<i>Her Lone Wolf</i>: Exclusive Excerpt Her Lone Wolf: Exclusive Excerpt Paige Tyler "It was all he could do not to bury his nose in the curve of her neck..." <i>His Wicked Seduction</i>: Exclusive Excerpt His Wicked Seduction: Exclusive Excerpt Lauren Smith "Lucien slid his hand down over her bottom, catching her in his grasp..." <i>The Billion Dollar Player</i>: Exclusive Excerpt The Billion Dollar Player: Exclusive Excerpt Mandy Baxter "Ultimately, she was doing them both a favor by turning him down..." <i>The Accidental Countess</i>: Exclusive Excerpt The Accidental Countess: Exclusive Excerpt Valerie Bowman "(She'd) wish him and Pen well on their nuptials and try her best not to think of him again..."
From The Blog
October 30, 2014
Best Reads of October 2014
Team H & H
October 28, 2014
Captain Marvel Movie in the Works!
Heather Waters (redline_)
October 28, 2014
Real-Life Rats and Creepy Villains
shelley coriell
October 24, 2014
Friday Beefcake: Basketball Picks!
Team H & H
October 24, 2014
Best Paranormal Romance Date Movies
Elizabeth Hunter
Showing posts by: Amy Helmes click to see Amy Helmes's profile
Fri
Jan 24 2014 3:30pm

As You Like It: Shakespeare’s Still the King of Pop Culture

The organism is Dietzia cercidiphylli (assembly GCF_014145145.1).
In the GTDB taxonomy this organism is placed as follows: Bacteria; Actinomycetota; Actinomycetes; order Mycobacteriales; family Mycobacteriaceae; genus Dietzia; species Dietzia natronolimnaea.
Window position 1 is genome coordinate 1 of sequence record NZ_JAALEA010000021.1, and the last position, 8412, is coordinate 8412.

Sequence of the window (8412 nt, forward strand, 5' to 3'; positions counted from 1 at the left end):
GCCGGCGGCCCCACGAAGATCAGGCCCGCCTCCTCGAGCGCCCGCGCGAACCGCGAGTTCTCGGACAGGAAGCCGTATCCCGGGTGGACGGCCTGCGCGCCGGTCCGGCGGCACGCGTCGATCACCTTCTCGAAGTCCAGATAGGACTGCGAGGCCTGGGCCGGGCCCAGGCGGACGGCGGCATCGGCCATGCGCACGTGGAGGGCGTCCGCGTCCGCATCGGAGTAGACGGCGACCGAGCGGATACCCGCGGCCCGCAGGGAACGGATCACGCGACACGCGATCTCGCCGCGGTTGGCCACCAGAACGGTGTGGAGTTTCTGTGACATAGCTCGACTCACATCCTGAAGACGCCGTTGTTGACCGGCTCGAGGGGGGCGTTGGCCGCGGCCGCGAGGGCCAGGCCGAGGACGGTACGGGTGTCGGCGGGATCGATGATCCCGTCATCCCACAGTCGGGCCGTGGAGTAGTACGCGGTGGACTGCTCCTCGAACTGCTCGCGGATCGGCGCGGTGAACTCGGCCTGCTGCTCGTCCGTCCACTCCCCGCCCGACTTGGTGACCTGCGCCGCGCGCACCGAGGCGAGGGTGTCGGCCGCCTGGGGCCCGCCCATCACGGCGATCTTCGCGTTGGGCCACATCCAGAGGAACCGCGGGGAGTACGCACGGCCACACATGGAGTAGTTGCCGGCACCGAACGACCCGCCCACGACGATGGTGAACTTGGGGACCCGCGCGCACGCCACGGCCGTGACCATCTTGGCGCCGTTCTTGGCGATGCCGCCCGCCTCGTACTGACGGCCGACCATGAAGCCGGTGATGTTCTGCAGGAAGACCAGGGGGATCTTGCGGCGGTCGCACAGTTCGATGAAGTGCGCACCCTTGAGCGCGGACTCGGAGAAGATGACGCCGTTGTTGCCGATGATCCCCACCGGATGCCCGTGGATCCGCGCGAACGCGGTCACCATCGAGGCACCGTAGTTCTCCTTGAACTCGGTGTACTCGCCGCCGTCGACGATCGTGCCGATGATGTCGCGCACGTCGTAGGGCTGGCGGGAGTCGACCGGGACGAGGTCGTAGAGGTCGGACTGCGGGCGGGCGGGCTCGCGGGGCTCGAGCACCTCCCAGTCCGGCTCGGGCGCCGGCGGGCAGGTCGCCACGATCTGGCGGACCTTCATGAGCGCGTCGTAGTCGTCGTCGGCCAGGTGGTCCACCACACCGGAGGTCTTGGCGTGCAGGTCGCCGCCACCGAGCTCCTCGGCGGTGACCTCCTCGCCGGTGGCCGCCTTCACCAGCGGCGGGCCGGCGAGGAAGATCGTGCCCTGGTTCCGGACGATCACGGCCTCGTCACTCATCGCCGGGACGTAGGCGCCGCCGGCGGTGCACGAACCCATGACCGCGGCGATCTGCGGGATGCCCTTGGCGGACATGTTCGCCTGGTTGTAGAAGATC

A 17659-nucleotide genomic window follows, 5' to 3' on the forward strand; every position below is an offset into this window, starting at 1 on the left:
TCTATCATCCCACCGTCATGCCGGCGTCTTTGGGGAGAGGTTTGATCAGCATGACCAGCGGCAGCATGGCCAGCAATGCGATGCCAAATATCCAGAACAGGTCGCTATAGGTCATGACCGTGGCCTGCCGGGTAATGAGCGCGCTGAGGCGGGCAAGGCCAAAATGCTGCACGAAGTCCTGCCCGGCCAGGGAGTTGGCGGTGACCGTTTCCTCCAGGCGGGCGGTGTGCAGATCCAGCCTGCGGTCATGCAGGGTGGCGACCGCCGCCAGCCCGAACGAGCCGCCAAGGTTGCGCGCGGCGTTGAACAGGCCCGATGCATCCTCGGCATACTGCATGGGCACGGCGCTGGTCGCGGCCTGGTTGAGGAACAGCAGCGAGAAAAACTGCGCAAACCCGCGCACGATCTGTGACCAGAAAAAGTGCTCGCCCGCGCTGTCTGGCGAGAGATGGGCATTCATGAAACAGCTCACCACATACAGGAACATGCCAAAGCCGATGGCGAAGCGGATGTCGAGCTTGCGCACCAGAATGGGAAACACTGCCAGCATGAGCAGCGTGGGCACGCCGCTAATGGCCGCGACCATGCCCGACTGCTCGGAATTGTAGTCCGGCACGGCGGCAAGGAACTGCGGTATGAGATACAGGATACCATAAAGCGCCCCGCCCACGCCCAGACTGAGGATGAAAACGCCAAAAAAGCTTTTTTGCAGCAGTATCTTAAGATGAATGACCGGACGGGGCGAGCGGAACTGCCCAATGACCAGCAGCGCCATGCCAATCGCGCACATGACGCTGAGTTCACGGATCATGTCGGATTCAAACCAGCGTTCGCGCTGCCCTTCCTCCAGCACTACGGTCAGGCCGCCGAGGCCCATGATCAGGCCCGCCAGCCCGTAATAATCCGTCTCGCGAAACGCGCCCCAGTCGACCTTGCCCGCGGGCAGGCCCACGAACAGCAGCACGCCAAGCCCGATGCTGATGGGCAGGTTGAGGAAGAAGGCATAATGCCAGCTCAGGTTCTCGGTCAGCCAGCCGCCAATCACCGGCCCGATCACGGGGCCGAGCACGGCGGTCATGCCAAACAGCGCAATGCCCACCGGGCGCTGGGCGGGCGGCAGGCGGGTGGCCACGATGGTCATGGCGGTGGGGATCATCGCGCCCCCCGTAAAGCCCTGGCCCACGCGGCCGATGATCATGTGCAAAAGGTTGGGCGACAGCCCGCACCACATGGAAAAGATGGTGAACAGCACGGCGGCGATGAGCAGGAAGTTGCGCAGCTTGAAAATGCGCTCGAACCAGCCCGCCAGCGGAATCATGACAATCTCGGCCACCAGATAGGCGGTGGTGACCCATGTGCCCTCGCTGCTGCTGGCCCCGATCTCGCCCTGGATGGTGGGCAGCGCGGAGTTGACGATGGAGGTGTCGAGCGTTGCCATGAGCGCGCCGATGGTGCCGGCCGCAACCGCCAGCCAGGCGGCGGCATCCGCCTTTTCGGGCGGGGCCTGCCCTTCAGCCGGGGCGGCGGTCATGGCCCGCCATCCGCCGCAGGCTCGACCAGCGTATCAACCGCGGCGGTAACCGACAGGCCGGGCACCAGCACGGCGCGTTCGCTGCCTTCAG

Anyone But You by Kim Askew and Amy HelmesToday we're joined by Kim Askew and Amy Helmes, authors of the Twisted Lit series of Shakespeare-inspired YA novels. Their latest release, Anyone But You, is a modern twist on Romeo and Juliet. They're here to demonstrate why Shakespeare remains oh so relevant today. Thanks, Kim and Amy!

As authors of the Twisted Lit series of Shakespeare-inspired YA novels, it’s easy for us to find Shakespeare in unexpected places. Pay attention, and you’ll start to see that his timeless works are front-and-center in some of today's most popular books, films, and TV series, including a few of our favorites, below.

Rainbow Rowell's Eleanor & Park

“Parting is such sweet sorrow…”

Read Rainbow Rowell’s YA bestseller and you’ll get a dose of Romeo and Juliet. Not only do the title characters read the play in class—(Eleanor had some cynical remarks about the star-crossed lovers)—but their own bittersweet (and in many ways, forbidden) romance has strong parallels to Shakespeare’s teen tragedy.

[Shakespeare really is all around...]